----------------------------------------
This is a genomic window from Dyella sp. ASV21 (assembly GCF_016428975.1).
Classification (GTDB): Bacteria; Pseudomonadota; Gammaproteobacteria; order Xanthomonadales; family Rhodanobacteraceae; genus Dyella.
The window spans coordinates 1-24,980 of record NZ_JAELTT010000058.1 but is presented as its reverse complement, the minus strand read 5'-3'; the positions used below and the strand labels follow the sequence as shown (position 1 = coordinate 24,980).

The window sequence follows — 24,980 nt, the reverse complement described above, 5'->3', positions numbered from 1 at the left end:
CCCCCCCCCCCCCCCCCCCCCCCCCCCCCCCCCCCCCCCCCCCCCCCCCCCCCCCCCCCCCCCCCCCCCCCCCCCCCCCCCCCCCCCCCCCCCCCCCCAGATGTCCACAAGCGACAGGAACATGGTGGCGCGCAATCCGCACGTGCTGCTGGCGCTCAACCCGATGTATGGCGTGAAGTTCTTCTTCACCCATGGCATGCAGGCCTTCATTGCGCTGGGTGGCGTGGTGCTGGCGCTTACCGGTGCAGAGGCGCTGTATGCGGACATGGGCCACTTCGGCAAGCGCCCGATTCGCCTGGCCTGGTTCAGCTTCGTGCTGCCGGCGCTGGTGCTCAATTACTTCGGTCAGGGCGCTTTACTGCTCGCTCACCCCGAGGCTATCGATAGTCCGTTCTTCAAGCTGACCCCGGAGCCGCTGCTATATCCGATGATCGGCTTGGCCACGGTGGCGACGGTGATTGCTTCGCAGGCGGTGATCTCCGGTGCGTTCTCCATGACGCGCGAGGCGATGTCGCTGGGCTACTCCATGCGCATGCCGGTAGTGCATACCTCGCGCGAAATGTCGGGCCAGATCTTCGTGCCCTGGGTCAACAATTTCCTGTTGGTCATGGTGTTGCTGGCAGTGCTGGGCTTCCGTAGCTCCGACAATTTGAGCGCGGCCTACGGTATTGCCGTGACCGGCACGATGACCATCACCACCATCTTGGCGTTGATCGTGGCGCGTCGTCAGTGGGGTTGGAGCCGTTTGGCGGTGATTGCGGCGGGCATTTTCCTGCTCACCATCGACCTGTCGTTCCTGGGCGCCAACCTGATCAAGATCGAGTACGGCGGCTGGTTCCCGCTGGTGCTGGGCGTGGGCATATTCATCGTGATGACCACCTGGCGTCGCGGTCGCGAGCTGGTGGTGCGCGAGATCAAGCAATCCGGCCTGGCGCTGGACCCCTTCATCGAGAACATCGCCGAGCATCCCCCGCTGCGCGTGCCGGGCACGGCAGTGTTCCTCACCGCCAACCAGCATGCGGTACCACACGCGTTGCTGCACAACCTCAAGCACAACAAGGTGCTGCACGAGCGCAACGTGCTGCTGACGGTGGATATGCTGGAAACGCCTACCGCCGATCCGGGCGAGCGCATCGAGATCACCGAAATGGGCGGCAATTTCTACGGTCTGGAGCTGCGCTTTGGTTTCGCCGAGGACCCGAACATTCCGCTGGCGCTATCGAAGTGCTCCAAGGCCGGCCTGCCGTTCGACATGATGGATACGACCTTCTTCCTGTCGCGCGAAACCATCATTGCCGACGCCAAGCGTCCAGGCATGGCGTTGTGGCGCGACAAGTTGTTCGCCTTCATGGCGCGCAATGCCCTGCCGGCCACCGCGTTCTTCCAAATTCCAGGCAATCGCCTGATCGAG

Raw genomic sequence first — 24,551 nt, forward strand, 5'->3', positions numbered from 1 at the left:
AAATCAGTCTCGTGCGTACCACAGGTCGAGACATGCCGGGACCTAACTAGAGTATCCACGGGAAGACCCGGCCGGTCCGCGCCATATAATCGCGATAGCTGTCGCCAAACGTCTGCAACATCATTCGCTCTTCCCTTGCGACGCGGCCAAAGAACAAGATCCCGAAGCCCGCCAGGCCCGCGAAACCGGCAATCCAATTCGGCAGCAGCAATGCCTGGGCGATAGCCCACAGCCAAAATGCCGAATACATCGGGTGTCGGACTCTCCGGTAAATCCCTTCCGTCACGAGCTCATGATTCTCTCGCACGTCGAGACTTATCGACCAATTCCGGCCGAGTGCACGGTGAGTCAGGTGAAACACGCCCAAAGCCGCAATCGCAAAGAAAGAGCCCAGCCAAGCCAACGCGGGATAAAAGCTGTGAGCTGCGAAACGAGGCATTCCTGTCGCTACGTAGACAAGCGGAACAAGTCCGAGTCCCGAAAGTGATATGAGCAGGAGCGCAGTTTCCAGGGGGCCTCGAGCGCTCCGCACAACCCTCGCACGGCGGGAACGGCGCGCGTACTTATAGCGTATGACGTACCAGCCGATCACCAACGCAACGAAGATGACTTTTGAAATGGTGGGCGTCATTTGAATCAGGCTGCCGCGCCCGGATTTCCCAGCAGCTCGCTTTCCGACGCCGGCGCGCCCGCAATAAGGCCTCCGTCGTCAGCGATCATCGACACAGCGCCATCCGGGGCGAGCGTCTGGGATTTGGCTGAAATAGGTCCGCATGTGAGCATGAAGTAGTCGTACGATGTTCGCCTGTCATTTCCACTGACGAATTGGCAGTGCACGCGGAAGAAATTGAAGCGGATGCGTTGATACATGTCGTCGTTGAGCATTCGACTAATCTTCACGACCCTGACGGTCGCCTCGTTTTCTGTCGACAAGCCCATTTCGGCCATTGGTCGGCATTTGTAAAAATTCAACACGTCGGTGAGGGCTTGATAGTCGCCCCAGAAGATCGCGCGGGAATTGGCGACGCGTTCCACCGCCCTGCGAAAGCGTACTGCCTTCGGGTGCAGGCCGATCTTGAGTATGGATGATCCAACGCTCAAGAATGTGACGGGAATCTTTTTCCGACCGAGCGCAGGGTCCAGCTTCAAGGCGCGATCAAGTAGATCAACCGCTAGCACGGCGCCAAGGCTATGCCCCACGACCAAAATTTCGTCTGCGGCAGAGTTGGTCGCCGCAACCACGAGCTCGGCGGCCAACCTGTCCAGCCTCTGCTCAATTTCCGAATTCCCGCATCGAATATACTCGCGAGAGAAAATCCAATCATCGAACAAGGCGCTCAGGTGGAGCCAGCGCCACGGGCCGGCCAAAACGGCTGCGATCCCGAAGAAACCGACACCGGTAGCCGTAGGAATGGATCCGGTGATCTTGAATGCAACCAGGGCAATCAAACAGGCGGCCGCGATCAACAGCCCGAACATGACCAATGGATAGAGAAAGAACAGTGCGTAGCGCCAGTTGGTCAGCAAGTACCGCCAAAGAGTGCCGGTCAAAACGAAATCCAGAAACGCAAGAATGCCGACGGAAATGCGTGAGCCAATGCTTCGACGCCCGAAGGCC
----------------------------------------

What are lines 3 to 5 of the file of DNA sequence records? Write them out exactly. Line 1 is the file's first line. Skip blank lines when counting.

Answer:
The window spans coordinates 1-24,980 of record NZ_JAELTT010000058.1 but is presented as its reverse complement, the minus strand read 5'-3'; the positions used below and the strand labels follow the sequence as shown (position 1 = coordinate 24,980).

The window sequence follows — 24,980 nt, the reverse complement described above, 5'->3', positions numbered from 1 at the left end:
CCCCCCCCCCCCCCCCCCCCCCCCCCCCCCCCCCCCCCCCCCCCCCCCCCCCCCCCCCCCCCCCCCCCCCCCCCCCCCCCCCCCCCCCCCCCCCCCCCAGATGTCCACAAGCGACAGGAACATGGTGGCGCGCAATCCGCACGTGCTGCTGGCGCTCAACCCGATGTATGGCGTGAAGTTCTTCTTCACCCATGGCATGCAGGCCTTCATTGCGCTGGGTGGCGTGGTGCTGGCGCTTACCGGTGCAGAGGCGCTGTATGCGGACATGGGCCACTTCGGCAAGCGCCCGATTCGCCTGGCCTGGTTCAGCTTCGTGCTGCCGGCGCTGGTGCTCAATTACTTCGGTCAGGGCGCTTTACTGCTCGCTCACCCCGAGGCTATCGATAGTCCGTTCTTCAAGCTGACCCCGGAGCCGCTGCTATATCCGATGATCGGCTTGGCCACGGTGGCGACGGTGATTGCTTCGCAGGCGGTGATCTCCGGTGCGTTCTCCATGACGCGCGAGGCGATGTCGCTGGGCTACTCCATGCGCATGCCGGTAGTGCATACCTCGCGCGAAATGTCGGGCCAGATCTTCGTGCCCTGGGTCAACAATTTCCTGTTGGTCATGGTGTTGCTGGCAGTGCTGGGCTTCCGTAGCTCCGACAATTTGAGCGCGGCCTACGGTATTGCCGTGACCGGCACGATGACCATCACCACCATCTTGGCGTTGATCGTGGCGCGTCGTCAGTGGGGTTGGAGCCGTTTGGCGGTGATTGCGGCGGGCATTTTCCTGCTCACCATCGACCTGTCGTTCCTGGGCGCCAACCTGATCAAGATCGAGTACGGCGGCTGGTTCCCGCTGGTGCTGGGCGTGGGCATATTCATCGTGATGACCACCTGGCGTCGCGGTCGCGAGCTGGTGGTGCGCGAGATCAAGCAATCCGGCCTGGCGCTGGACCCCTTCATCGAGAACATCGCCGAGCATCCCCCGCTGCGCGTGCCGGGCACGGCAGTGTTCCTCACCGCCAACCAGCATGCGGTACCACACGCGTTGCTGCACAACCTCAAGCACAACAAGGTGCTGCACGAGCGCAACGTGCTGCTGACGGTGGATATGCTGGAAACGCCTACCGCCGATCCGGGCGAGCGCATCGAGATCACCGAAATGGGCGGCAATTTCTACGGTCTGGAGCTGCGCTTTGGTTTCGCCGAGGACCCGAACATTCCGCTGGCGCTATCGAAGTGCTCCAAGGCCGGCCTGCCGTTCGACATGATGGATACGACCTTCTTCCTGTCGCGCGAAACCATCATTGCCGACGCCAAGCGTCCAGGCATGGCGTTGTGGCGCGACAAGTTGTTCGCCTTCATGGCGCGCAATGCCCTGCCGGCCACCGCGTTCTTCCAAATTCCAGGCAATCGCCTGATCGAG